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Grain whiskies tend to get a bit of a low rap to be honest. If people ever give them any thought, it’s just as the backdrop for single malts in blends. To be fair, young grains can be pretty rough too, but if you happen to let them sit around in barrels for long enough, special things can happen. Bottled as an exclusive for Glaswegian bar ‘The Pot Still’, the Invergordon 26yo Single Grain whisky is a really interesting drop. Far from its spikey, awkward siblings, the 26yo is pleasantly zesty and vibrant, with citrus and pineapple bursting in the mouth. You aren’t likely to find this bottling any time soon, but its definitely worth tracking down some decent grain whisky if you want to try something different.

5 The Bill Lark Award Whisky Waffle

The Bill Lark Award for service to Tasmanian whisky

Named after the man who started it all, the Bill Lark Award is dedicated to a person within the Tasmanian whisky scene who has really made a difference and put us on the map. This year, it gives us great pleasure to award it to:

Tim Duckett

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The mad scientist of Tasmanian whisky, Wafflers everywhere have a lot to thank this man for. He has brought us some of the most powerful whiskies in the world with his Heartwood creations. He has helped bring in a whole new crowd of whisky fanatics by co-founding the Tasmanian Whisky Appreciation Society. He has supported a range of Tasmanian distilleries by promoting them or buying their barrels. But, most crucially, he has created a legacy of experimentation and tinkering. Tim is not concerned with age statements or single cask releases. His aim is to make something that tastes bloody good, and if that means spanking his whisky with a wooden oar, then so be it.

6 The Golden Dram Whisky Waffle

The Golden Dram for the best dram whisky in the world

This is a tough award to decide on each year. We try a range of brilliant stuff and narrowing it down to one is almost impossible. It took an x-factor, an extra special connection to push it over the line this year. So may we present, The Golden Dram to:

Highland Park 18 Year Old

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There’s no doubt that this is a special dram. It is one of the most complex and interesting drops we’ve tried this year. But it also toasted the creation of Nick’s house from start to finish and played its part in creating many fond memories. Only the best drams of all do this.

An honourable mention goes to the dram that we couldn’t include because only Ted has had the pleasure of tasting it: the incomparable William Cadenhead Single Speyside Malt Scotch Whisky Aged 40 Years.

In fairness, we include a dishonourable mention as well, which this year is being renamed the Founders Reserve Award. And although it should probably go to the Founders Reserve again, this year it goes to the biggest misfire from a normally reliable distillery: Glen Moray Port Cask Finish.

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So what do you think of our awards? Some good drams? What would you include as your winners? Let us know in the comments and have a very happy new year.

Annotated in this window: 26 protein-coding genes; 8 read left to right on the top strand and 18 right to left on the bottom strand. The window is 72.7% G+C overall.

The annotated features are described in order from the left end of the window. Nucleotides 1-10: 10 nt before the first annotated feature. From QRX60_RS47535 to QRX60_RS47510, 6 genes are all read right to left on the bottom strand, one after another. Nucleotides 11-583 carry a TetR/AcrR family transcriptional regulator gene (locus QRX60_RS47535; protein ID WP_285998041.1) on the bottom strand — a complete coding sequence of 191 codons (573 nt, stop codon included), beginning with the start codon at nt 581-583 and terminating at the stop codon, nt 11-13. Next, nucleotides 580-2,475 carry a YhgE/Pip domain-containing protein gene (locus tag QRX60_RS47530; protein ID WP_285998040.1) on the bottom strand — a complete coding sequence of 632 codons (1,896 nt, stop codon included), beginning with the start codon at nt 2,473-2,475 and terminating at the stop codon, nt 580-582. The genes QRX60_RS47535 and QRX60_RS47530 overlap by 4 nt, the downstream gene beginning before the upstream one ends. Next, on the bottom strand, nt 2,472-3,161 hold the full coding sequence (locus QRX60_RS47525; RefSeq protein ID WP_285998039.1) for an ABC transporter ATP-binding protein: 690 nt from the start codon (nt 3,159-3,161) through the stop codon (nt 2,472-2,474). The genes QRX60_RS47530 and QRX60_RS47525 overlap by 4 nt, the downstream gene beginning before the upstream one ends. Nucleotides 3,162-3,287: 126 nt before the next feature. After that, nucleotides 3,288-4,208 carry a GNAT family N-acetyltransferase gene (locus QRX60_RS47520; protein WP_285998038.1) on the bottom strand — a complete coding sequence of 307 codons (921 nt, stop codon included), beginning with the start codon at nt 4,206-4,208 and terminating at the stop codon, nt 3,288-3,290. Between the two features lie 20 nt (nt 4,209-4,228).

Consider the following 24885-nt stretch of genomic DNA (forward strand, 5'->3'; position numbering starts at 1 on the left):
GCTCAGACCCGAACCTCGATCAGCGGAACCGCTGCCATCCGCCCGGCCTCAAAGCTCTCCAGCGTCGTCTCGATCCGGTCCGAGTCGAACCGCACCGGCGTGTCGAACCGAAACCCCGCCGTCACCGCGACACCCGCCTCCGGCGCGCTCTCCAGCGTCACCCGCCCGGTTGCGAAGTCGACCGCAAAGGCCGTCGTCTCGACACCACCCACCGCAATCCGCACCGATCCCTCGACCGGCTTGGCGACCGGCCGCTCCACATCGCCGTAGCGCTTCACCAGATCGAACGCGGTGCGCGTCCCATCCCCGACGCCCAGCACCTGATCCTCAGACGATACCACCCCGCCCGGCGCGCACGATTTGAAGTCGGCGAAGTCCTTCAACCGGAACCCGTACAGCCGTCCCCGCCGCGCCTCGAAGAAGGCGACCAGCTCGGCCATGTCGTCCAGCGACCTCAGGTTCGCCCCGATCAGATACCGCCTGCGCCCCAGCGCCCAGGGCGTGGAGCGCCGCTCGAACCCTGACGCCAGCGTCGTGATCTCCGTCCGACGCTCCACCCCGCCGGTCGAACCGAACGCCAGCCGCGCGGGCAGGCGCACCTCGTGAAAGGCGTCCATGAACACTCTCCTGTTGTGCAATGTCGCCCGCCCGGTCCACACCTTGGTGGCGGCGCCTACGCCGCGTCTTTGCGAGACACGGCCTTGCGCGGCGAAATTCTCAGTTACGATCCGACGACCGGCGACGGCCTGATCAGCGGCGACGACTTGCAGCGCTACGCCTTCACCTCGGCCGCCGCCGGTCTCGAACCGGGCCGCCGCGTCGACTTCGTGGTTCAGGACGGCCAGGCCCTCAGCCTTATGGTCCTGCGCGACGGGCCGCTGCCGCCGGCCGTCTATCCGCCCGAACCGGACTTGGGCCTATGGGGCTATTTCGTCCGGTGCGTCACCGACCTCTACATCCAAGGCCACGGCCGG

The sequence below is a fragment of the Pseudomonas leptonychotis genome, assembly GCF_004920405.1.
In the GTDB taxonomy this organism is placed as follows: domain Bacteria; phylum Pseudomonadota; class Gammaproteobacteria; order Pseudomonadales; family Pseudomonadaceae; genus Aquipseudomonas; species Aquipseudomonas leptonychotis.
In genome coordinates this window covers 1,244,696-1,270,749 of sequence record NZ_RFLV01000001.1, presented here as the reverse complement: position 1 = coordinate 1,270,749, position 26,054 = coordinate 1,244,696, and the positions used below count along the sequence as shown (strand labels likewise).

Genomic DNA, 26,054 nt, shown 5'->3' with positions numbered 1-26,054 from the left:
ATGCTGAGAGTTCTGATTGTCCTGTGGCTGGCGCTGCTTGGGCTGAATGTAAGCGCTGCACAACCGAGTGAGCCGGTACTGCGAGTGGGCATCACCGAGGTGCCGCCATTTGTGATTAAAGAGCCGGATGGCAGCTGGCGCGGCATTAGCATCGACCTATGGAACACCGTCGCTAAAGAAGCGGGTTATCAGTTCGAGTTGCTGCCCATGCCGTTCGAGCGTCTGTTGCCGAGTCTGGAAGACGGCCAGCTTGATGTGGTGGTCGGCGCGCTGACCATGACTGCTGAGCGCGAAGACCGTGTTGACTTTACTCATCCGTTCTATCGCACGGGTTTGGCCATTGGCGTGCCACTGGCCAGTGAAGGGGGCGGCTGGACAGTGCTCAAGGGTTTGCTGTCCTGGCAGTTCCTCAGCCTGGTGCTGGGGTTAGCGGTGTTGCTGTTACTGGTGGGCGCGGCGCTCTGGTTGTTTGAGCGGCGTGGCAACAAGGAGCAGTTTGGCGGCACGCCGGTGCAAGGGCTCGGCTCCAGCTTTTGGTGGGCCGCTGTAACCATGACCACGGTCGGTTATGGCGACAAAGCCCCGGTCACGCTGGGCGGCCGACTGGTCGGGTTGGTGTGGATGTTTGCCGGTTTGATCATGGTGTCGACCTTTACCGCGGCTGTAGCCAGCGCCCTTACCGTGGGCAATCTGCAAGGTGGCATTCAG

Keep on waffling!

#2016WaffleAwards

Highland Park 18 Year Old

Reviewed by: Nick

Highland Park 18

As whisky fans, we regularly battle to be objective in our tastings to ensure our feelings don’t influence our perceptions of a whisky’s quality. And yet other times we simply say “screw it” and go with our hearts. The Highland Park 18 Year Old has a long list of awards to its name, but for me, it’s a little more special than that.

The distinctive (duck-egg) blue wallpaper gracing the background of our review photos is part of my recently built library (AKA whisky room) in my recently built house. And throughout the exciting building process the Highland Park 18 was there all the way. It was the first bottle cracked under my roof – before the walls were even finished! It was brought out again and shared with m’colleague on the night I moved in. Then at the house warming, surrounded by my best friends, it came out once more and toasted my new abode.

So with all these great feelings associated with the bottle how could I possibly write an objective review? Put simply, I can’t. But you know what? Screw it.

The nose is delightfully coastal and sherried. It is particularly dry, and bursts with raisins, prunes and smoked salmon. A dash of smoke hits you on the palate before quickly subsiding and giving way to grapes, cherries, peppermint and salami. The finish is long and contains an oakiness which calls to mind old wooden furniture.

If I was served this whisky blindly at a tasting then who knows if I would have the same sentiments towards it? What’s important for me is that now I’ve made these associations, I will continue to enjoy this whisky whole heartedly. And maybe you’ll love it too – especially if the happy memories you attach are your own.

★★★★

Highland Park Svein

Reviewed by: Nick

Highland Park Svein

Highland Park have one clear advantage when it comes to marketing their whisky: Vikings. Nothing can drum up some interest liked a horned hat on the front of your bottle! Of course, Highland Park can quite rightly look to the Norse raiders when branding their products, as the Orkney Islands where the distillery is located have a proud Viking heritage.

The details of their arrival in the ninth century are told in the Orkneyinga Saga, a historical narrative with more twists and family betrayals than the best soap opera. Among the characters were a series of ‘warriors’ immortalised forever in travel retail by Highland Park.